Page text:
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Old 04-03-2008, 02:52 PM   #16
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I too use 12 ga on a touring car, because I'm not worried about any impact on free movement of a rear pod like I want on my 1/12 scale. For the 1/12 chassis, the pod movement is an important part of the handling, and I'll give up a bit of reistance to get the more consistent handling. It might cost a half a tenth on the straight, but I'll gain three tenths on the corners...

Big wire is free horsepower. If at all practical I'll use it. And as UK.hardcore pointed out, one bad solder joint and it all goes to waste, so make sure your soldering is up to par.
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Old 04-03-2008, 02:53 PM   #17
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I think the people that were talking about using 16ga to not influence handling are the 12th junkies. In 12th I use 16ga, in sedan - the fat stuff. I agree with the resistance theory, it's not a matter of how much power the wire can handle. I am sure that any EE worth his pocket protector will tell you that we can probably live with 16ga without a problem. Resistance is the real issue why people use the fat stuff.
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Old 04-03-2008, 02:54 PM   #18
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Quote:
Originally Posted by Trips View Post
I too use 12 ga on a touring car, because I'm not worried about any impact on free movement of a rear pod like I want on my 1/12 scale. For the 1/12 chassis, the pod movement is an important part of the handling, and I'll give up a bit of reistance to get the more consistent handling. It might cost a half a tenth on the straight, but I'll gain three tenths on the corners...

Big wire is free horsepower. If at all practical I'll use it. And as UK.hardcore pointed out, one bad solder joint and it all goes to waste, so make sure your soldering is up to par.
Damn, trips. You beat me by one minute.
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Old 04-03-2008, 02:57 PM   #19
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If I could get some silicone insulated 10 awg, I'd use it. Fire hose over surgical tube any day...
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Old 04-03-2008, 02:59 PM   #20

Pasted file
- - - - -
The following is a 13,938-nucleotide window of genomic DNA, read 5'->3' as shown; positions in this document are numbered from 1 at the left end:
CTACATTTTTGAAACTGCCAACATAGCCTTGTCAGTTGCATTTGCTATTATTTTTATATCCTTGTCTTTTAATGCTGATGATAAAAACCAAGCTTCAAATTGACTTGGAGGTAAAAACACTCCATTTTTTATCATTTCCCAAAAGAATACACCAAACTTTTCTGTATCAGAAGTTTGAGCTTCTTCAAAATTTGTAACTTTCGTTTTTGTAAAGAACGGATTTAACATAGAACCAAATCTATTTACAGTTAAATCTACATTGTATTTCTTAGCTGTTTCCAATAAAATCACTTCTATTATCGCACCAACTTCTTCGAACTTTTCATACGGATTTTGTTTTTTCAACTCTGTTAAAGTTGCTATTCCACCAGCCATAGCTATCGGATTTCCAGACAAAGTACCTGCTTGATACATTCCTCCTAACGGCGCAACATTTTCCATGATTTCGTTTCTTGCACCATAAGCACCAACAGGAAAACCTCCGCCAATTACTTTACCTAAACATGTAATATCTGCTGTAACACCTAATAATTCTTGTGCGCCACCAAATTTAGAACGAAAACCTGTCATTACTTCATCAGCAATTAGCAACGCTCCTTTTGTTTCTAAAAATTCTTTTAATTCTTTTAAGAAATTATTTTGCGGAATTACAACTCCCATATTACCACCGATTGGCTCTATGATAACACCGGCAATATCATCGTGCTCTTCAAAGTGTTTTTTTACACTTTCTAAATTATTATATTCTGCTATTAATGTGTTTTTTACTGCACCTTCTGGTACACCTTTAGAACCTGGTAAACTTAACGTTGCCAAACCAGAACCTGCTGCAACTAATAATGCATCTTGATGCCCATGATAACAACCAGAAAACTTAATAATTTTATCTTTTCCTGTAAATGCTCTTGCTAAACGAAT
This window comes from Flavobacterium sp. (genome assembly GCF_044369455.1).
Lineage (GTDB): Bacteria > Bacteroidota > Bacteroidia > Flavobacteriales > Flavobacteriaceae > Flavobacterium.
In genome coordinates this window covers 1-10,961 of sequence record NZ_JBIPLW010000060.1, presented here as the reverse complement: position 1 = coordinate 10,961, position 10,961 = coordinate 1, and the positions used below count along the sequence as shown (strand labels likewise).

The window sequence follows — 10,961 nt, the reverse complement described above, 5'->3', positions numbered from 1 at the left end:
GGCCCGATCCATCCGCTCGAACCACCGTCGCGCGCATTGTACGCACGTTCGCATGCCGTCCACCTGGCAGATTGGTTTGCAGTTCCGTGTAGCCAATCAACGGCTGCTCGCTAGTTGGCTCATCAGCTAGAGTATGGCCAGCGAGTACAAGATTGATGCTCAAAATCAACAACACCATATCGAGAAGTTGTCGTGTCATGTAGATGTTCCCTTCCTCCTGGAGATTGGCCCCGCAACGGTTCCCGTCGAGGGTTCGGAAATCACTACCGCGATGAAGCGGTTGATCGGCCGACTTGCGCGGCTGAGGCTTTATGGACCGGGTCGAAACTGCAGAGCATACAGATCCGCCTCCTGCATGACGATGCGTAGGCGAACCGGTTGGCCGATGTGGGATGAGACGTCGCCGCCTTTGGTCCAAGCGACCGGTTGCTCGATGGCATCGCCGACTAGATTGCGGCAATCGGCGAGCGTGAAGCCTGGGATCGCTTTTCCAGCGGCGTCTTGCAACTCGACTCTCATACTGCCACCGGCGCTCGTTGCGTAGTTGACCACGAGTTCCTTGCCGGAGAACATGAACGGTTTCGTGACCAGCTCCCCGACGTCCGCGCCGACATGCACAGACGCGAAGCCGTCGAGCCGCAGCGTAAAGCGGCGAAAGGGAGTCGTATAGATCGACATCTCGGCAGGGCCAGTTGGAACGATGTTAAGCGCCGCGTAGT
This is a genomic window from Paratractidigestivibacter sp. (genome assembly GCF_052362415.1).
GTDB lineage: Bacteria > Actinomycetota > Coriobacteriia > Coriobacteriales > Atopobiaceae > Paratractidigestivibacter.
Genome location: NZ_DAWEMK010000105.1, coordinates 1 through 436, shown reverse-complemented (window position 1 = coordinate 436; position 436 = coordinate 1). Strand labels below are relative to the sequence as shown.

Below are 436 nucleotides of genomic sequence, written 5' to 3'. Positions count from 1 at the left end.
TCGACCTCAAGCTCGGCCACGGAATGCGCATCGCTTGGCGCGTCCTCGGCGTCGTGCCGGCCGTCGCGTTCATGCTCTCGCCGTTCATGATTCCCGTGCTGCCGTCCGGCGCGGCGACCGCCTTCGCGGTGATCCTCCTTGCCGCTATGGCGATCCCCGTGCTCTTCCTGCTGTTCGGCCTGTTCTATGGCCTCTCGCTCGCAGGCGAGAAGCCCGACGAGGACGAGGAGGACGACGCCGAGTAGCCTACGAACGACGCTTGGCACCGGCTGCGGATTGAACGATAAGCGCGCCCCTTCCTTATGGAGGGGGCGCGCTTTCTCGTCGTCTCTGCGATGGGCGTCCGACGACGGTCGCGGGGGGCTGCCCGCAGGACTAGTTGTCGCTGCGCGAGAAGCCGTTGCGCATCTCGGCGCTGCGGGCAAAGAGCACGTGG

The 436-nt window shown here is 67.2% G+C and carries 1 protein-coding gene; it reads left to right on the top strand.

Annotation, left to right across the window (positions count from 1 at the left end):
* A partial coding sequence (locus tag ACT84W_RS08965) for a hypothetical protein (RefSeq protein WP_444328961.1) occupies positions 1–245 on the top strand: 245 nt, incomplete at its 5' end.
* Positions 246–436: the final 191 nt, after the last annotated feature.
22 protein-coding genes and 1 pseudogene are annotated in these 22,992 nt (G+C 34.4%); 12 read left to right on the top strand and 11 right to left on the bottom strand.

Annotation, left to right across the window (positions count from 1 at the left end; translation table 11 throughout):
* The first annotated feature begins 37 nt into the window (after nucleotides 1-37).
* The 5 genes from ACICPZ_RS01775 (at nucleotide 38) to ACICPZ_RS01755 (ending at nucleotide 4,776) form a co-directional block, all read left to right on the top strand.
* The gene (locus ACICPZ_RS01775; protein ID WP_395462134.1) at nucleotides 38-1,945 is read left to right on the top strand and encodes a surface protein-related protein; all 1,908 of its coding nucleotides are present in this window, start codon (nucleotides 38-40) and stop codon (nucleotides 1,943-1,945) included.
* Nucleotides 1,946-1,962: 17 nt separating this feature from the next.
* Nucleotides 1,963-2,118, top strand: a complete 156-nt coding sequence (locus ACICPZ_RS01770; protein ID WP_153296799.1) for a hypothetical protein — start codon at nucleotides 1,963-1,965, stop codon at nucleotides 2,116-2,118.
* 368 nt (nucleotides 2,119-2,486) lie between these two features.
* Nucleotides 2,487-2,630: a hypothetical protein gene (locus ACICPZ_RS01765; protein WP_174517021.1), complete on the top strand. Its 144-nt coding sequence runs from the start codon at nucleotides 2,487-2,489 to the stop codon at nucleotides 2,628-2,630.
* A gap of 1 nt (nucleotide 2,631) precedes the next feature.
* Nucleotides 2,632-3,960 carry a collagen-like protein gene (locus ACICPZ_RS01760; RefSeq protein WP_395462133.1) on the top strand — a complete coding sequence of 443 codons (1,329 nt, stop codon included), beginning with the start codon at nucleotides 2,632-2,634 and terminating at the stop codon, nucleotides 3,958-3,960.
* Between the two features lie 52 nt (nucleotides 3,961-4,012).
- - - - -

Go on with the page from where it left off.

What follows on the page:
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Quote:
Originally Posted by timmay70 View Post
Damn, trips. You beat me by one minute.
must be the big wire on the keyboard...
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Old 04-03-2008, 05:11 PM   #21
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Thanks for the explanations.
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Old 04-03-2008, 05:52 PM   #22
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Trips is correct-he gets it...

As for 16awg vs. 12awg in 1/12 vs. TC, in simplest form-

1/12 has 1/3 less cells than TC. Less available voltage = less current, even when utilizing the same motor. A motor can only draw what the power source can provide.
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Old 04-03-2008, 06:35 PM   #23
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i once had a dead battery in my full size car, buddy had a set of 10g jumper cables, (same size as the battery cable going to the starter.) guess what, click, click, click, another friend had some double OT welding leads converted to jumpers, guess what .....zoom zoom.
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Old 04-03-2008, 06:58 PM   #24
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Quote:
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If I could get some silicone insulated 10 awg, I'd use it. Fire hose over surgical tube any day...
Here ya go, robk. http://www.commonsenserc.com/product...roducts_id=257

I got some, but couldn't get the stock wires off my Mamba Max, nor easily fit this stuff into my Anderson connectors, so I haven't used it yet. But yes it's the size of firehose
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Old 04-03-2008, 07:16 PM   #25
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it's AC on the bushless end, DC on the battery end. on the AC end is wave current therefore higher monmentomet voltage and amp. heat is Voltage times Resistent square bla bla bla etc.
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Old 04-03-2008, 07:18 PM   #26
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http://www.offshoreelectrics.com/pro...p?prod=ose-6bw

As for 10g, I have used this in my 8th scale conversion.
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